Intervention and How It Works

What is intervention?

An intervention is defined as anything that involves intervening in the behavior of an individual to affect change in that person’s behavior. Interventions can be for anything but are most commonly associated with drug and alcohol abuse. The loved ones of an addict will see their destructive behavior and wish to intervene as a way to help. Intervention usually includes an ultimatum to the addict, that they need to seek treatment or their loved ones will stop supporting them. Sometimes a professional interventionist holds the intervention and guides the group as they confront the addict.

What happens during an intervention?

A person or group of people come together for intervention and confront the addict to persuade them to seek rehabilitation treatment for their substance abuse. Interventions are usually held by close friends and family members, or can even just be one person. Sometimes coworkers are even involved, and sometimes a professional is called in to mediate the intervention.

Interventions should be planned in advance to achieve the best possible outcome for the person suffering from addiction. Whoever is going to be present during the intervention should meet ahead of time to discuss and agree upon what will happen. Interventions often have a leader, but this is not necessary. The group will figure out what to say and most likely an ultimatum to give the addict to encourage them to seek professional treatment. It is best if the group members write down a list or letter of what they want to say to the addict during the intervention. Emotions will most likely run high during the intervention, so having thoughts down on paper will help the group members address the issues properly. Writing it down and presenting it also shows the addict the thought and planning that went into the intervention, and that it should be taken seriously.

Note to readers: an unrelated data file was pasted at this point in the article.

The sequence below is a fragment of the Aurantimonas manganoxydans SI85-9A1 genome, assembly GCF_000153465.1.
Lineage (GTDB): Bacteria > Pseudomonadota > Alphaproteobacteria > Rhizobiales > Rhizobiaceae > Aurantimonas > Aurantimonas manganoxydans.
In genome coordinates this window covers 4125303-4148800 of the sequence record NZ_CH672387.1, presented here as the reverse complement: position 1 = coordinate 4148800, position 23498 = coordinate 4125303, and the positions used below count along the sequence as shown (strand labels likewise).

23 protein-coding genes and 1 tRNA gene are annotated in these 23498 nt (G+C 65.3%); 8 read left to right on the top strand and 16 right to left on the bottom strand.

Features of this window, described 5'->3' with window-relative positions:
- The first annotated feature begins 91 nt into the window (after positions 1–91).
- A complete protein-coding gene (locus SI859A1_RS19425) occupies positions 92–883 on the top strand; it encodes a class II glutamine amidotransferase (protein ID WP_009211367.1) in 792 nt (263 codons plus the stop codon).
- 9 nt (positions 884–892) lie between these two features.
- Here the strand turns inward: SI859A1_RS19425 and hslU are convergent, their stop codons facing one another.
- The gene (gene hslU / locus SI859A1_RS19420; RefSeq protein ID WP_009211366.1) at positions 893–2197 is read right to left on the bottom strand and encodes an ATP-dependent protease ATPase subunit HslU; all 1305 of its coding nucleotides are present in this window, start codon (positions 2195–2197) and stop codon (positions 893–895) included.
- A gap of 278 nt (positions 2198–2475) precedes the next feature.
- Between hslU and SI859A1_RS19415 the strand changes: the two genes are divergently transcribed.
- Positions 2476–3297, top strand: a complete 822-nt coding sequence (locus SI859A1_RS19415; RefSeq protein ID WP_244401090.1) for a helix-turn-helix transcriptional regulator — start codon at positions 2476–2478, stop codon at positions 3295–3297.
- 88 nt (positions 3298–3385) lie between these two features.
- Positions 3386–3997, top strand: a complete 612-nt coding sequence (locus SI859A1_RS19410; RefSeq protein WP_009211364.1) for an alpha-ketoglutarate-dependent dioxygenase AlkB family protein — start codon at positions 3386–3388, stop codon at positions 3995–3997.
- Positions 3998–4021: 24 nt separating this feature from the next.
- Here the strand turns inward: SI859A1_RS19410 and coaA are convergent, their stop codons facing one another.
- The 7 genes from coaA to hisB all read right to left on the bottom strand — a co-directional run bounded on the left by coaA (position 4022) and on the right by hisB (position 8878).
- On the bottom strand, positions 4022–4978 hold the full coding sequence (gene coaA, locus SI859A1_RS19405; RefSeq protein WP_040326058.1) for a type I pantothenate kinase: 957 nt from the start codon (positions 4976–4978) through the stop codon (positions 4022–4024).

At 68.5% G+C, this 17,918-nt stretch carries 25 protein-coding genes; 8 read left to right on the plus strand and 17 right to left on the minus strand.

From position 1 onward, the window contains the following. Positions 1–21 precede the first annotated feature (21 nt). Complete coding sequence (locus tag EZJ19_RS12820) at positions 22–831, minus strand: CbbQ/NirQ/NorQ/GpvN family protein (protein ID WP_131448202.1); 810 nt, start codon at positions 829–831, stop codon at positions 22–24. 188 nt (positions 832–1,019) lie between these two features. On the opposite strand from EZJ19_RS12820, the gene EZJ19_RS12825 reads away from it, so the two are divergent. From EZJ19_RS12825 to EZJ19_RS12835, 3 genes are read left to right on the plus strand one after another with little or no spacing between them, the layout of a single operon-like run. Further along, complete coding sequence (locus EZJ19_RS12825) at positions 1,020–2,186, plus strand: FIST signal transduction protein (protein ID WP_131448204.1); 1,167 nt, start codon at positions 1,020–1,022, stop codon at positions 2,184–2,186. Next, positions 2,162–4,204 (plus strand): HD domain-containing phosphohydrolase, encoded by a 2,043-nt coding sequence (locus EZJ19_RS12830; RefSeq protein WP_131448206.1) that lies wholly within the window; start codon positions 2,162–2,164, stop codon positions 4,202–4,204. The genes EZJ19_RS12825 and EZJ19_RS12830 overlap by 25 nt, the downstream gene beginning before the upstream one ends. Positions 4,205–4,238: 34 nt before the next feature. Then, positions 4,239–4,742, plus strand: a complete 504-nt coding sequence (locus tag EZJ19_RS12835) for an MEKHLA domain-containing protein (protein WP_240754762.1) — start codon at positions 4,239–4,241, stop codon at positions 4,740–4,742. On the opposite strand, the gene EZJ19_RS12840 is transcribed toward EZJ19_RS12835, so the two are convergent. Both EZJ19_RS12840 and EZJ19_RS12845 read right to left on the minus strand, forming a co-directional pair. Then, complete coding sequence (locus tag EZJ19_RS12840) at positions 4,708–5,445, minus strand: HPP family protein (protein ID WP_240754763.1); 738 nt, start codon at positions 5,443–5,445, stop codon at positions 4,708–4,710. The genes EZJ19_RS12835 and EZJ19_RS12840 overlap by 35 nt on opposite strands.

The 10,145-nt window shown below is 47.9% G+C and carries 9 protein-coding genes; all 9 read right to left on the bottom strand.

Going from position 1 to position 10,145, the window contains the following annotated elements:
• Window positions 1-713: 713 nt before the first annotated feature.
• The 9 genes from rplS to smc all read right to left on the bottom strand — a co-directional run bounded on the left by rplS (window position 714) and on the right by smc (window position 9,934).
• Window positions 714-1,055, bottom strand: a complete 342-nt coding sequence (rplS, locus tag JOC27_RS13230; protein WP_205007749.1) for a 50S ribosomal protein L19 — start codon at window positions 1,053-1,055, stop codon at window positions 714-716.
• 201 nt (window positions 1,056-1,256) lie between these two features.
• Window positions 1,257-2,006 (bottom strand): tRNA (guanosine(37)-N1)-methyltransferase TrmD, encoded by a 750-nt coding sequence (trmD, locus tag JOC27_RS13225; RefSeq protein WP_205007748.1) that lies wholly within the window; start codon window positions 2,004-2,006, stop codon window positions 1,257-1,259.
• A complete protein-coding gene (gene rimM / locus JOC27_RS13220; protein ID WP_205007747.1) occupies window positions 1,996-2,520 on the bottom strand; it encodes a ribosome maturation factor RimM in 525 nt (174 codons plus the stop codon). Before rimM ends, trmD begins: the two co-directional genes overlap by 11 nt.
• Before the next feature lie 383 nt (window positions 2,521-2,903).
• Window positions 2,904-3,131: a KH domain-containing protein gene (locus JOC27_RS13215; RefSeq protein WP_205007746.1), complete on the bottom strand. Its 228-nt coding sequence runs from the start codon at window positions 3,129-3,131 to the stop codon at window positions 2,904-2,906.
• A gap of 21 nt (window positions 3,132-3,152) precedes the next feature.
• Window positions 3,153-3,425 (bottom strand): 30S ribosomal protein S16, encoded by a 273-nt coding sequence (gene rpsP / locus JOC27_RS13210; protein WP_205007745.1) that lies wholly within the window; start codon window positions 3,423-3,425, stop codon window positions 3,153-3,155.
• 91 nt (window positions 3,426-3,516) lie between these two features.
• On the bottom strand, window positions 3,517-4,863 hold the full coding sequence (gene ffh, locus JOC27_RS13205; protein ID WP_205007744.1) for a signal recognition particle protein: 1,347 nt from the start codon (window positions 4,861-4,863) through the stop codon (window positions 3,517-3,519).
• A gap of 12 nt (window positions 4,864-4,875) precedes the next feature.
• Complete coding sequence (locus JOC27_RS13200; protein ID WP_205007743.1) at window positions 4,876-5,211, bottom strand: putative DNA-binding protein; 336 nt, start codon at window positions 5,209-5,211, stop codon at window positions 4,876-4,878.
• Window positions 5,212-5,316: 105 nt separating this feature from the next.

During the intervention, each group member should discuss how the addict’s substance abuse has affected them personally. They should also address how substance abuse has affected the addict’s own life, and ultimately tell the person they want them to get professional help. An intervention will usually involve defining boundaries between the person and the group (such as explaining they will not help the addict financially anymore, for example), and often an ultimatum that the person must seek treatment or they will lose the support of the group. This may seem harsh, but it is probable that there has been some enabling done by members of the group, and this ultimatum is the best way to help the addict.

It is typically best not to warn the addict of the intervention. The group or designated individual will want to establish a meeting time and place for the addict to join them, where they will all present their letters or what they want to say to the addict. The idea is to intentionally catch the addict off guard so they will not have prepared excuses or defenses.